SACRAMENTO (CBS13) — Gov. Jerry Brown may have declared California’s drought emergency over, but he left some conservation measures in place that some water districts say still go too far.

State water managers are celebrating the end of the drought.

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“We knew this day would come, but we wanted to make sure we got it right,” said Felicia Marcus with the State Water Resources Control Board.

Wasteful watering is still banned, but mandatory conservation is no longer in effect. Instead, it’s been replaced with a new statewide water-efficiency plan.

“The state actually has a 20 percent target for 2020,” said Kamyar Guivetchi. “Most water suppliers have exceeded that amount.”

The San Juan Water District in Granite Bay had some of the toughest restrictions placed on it during the drought. General Manager Paul Heliker says he’s happy the governor finally declared the drought emergency over.

“As you can see, it’s pouring outside, so I’m glad he’s finally come to that conclusion,” he said.

The district had declared its drought over last month, and it’s among several water districts concerned that the state’s new water plan is still too tough.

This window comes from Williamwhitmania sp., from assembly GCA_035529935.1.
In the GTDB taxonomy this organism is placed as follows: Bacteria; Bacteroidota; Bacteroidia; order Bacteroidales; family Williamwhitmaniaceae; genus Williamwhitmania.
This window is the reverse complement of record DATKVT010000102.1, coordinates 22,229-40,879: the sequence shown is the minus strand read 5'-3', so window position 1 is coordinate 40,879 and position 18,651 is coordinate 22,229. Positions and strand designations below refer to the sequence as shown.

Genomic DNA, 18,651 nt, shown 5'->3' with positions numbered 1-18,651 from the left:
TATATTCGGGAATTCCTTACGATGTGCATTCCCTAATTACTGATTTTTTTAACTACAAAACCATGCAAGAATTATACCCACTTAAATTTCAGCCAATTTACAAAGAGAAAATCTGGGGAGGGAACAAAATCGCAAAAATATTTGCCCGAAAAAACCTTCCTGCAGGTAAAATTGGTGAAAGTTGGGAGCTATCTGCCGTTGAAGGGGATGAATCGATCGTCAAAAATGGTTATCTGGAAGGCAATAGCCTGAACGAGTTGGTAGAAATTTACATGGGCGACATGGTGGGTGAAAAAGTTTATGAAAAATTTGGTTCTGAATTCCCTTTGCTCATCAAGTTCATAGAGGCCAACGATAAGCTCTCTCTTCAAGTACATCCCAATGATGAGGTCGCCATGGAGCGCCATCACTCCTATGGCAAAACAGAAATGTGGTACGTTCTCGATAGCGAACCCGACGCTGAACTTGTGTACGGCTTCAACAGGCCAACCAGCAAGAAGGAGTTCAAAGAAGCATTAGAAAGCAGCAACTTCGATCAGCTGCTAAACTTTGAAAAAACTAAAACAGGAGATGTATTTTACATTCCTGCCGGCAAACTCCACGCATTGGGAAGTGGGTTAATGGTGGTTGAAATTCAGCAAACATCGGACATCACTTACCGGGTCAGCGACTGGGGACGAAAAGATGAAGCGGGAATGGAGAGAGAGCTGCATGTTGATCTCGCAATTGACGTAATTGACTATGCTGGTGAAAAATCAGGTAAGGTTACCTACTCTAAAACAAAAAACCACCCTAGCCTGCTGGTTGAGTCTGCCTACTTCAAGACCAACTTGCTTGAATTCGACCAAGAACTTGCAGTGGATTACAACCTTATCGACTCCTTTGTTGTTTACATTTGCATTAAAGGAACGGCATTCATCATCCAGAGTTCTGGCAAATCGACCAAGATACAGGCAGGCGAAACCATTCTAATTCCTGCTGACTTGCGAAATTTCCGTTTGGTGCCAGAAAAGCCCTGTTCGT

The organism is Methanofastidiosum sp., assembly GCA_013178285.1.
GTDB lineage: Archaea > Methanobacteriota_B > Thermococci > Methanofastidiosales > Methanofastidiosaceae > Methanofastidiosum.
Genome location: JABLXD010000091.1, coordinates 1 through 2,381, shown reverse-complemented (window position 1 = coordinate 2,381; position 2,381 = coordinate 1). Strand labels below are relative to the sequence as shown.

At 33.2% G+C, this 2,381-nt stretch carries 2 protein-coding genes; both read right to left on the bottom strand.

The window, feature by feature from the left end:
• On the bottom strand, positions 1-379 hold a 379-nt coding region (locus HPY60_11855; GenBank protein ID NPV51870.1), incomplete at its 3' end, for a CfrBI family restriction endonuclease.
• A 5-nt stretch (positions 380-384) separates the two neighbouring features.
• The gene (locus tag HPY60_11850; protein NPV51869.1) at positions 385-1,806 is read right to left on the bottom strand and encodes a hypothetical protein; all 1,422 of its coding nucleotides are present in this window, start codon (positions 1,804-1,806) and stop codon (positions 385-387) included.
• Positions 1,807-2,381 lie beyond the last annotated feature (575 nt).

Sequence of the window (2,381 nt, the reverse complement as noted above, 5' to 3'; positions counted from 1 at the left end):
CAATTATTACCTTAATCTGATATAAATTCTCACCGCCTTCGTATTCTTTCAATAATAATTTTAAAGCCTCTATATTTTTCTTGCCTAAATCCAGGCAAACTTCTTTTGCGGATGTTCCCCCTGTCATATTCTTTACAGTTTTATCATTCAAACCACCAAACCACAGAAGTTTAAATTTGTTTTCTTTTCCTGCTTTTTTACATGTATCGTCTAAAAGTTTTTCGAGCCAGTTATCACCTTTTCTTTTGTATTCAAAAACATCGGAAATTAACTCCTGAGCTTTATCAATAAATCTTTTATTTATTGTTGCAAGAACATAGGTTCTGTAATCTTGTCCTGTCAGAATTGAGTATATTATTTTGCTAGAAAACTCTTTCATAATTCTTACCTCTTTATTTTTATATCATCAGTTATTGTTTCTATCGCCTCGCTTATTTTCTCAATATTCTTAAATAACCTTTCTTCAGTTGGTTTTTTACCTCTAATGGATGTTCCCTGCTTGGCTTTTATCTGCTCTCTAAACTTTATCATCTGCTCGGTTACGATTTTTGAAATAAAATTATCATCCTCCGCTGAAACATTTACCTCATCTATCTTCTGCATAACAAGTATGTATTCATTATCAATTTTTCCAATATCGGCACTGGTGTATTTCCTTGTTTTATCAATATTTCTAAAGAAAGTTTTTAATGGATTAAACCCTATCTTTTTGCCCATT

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“The current version that we saw today does have some problems in it,” he said.

The proposal has 13 requirements including setting statewide conservation targets, mandating monthly water usage reports, and requiring water shortage contingency plans.

The district is concerned the new rules could lead to rationing even if sufficient water supplies exist.

“What we’re objecting to is the fact that we’re not going through a deliberative process to do this, and it’s a one-size-fits-all strategy,” he said.

State water officials hope the lessons learned from the recent drought will lead to people permanently changing wasteful water habits.

“We can’t go back to thinking that water just comes out of the tap,” Marcus said.

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The proposed conservation plan still needs to be passed by the legislatures and signed by Brown before taking effect.